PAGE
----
Yesterday, I posted about the threat the growth of the administrative state poses for traditional religious believers. One under-appreciated aspect of this threat is title IX, which prohibits educational institutions that receive federal financial assistance from discriminating on the basis of sex. Of course, most educational institutions affiliated with traditional religious groups have no problem with a ban on sex discrimination, understood in traditional terms. As administrators expand the coverage of title IX –to cover transgender students, for example–those institutions can quickly find themselves on the wrong side of the law. And, because the large majority of such institutions cannot do without federal financial assistance, the pressure on them to change, or at least downplay, their religious convictions is great.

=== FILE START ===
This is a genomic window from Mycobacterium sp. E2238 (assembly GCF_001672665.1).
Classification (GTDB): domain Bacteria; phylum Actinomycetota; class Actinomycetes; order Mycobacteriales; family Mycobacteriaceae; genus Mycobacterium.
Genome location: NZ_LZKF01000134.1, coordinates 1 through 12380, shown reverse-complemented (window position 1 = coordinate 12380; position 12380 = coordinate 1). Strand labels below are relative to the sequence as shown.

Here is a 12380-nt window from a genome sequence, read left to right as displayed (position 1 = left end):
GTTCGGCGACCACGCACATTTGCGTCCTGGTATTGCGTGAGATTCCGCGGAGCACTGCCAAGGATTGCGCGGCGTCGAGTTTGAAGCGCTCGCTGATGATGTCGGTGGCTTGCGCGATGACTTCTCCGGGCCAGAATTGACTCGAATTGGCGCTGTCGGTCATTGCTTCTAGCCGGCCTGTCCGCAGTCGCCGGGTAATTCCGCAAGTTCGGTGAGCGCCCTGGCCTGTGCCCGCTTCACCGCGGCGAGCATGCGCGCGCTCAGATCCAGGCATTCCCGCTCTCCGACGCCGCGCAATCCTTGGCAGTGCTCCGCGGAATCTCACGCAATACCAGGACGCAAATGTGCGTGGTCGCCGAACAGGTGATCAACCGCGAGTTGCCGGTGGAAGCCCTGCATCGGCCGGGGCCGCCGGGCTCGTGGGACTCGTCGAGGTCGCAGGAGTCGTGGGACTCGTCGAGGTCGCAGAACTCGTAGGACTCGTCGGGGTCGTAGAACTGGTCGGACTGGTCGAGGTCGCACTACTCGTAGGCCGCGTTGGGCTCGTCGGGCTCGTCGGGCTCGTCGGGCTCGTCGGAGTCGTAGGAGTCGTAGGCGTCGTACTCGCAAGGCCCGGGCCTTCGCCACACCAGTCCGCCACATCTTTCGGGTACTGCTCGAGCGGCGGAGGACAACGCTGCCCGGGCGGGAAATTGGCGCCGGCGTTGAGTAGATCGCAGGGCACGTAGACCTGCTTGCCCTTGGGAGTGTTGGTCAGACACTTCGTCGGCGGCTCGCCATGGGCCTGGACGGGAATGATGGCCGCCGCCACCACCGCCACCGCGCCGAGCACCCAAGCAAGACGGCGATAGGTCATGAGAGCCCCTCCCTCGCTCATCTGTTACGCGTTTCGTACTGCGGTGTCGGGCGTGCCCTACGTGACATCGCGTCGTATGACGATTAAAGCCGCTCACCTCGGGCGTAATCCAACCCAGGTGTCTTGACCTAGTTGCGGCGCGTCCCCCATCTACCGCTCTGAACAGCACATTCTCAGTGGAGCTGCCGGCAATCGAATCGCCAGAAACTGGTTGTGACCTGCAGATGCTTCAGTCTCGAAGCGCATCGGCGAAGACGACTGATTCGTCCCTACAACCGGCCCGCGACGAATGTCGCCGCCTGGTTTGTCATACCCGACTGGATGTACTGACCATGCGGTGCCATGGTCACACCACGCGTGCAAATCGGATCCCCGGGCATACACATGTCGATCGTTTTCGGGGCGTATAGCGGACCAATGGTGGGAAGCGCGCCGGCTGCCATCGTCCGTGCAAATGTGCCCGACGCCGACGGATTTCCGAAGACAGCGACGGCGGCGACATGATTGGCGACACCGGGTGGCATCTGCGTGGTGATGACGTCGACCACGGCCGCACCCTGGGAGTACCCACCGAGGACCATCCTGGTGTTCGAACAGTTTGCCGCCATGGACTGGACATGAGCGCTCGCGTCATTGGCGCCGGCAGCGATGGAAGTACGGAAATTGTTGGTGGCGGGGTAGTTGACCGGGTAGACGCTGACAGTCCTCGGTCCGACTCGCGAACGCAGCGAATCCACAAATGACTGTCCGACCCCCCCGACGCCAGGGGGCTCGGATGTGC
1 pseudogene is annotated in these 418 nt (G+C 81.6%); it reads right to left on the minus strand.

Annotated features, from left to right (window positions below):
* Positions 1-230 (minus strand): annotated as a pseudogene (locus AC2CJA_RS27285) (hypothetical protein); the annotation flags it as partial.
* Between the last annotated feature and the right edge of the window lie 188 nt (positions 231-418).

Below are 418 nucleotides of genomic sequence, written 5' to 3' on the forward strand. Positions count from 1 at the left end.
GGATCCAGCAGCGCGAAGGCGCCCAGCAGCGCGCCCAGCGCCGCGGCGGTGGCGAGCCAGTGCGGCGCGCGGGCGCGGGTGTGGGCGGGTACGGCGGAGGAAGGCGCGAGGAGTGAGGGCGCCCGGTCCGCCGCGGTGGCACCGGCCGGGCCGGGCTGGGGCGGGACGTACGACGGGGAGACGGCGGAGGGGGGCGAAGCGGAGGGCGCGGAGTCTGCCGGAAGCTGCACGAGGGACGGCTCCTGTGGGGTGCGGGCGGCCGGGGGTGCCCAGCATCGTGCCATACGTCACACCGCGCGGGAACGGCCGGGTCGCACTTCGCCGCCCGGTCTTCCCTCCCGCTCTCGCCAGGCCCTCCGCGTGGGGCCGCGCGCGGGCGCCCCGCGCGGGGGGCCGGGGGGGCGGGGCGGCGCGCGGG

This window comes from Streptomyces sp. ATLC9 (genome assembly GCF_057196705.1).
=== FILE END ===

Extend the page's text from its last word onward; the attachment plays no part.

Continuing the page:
A new book from the Brookings Institution by Boston College political scientist Shep Melnick addresses the importance of title IX in our current culture wars. The book is The Transformation of Title IX: Regulating Gender Equality in Education. Here’s the description from the Brookings website:
One civil rights-era law has reshaped American society—and contributed to the country’s ongoing culture wars
Few laws have had such far-reaching impact as Title IX of the Education Amendments of 1972. Intended to give girls and women greater access to sports programs and other courses of study in schools and colleges, the law has since been used by judges and agencies to expand a wide range of antidiscrimination policies—most recently the Obama administration’s 2016 mandates on sexual harassment and transgender rights.
In this comprehensive review of how Title IX has been implemented, Boston College political science professor R. Shep Melnick analyzes how interpretations of “equal educational opportunity” have changed over the years. In terms accessible to non-lawyers, Melnick examines how Title IX has become a central part of legal and political campaigns to correct gender stereotypes, not only in academic settings but in society at large. Title IX thus has become a major factor in America’s culture wars—and almost certainly will remain so for years to come.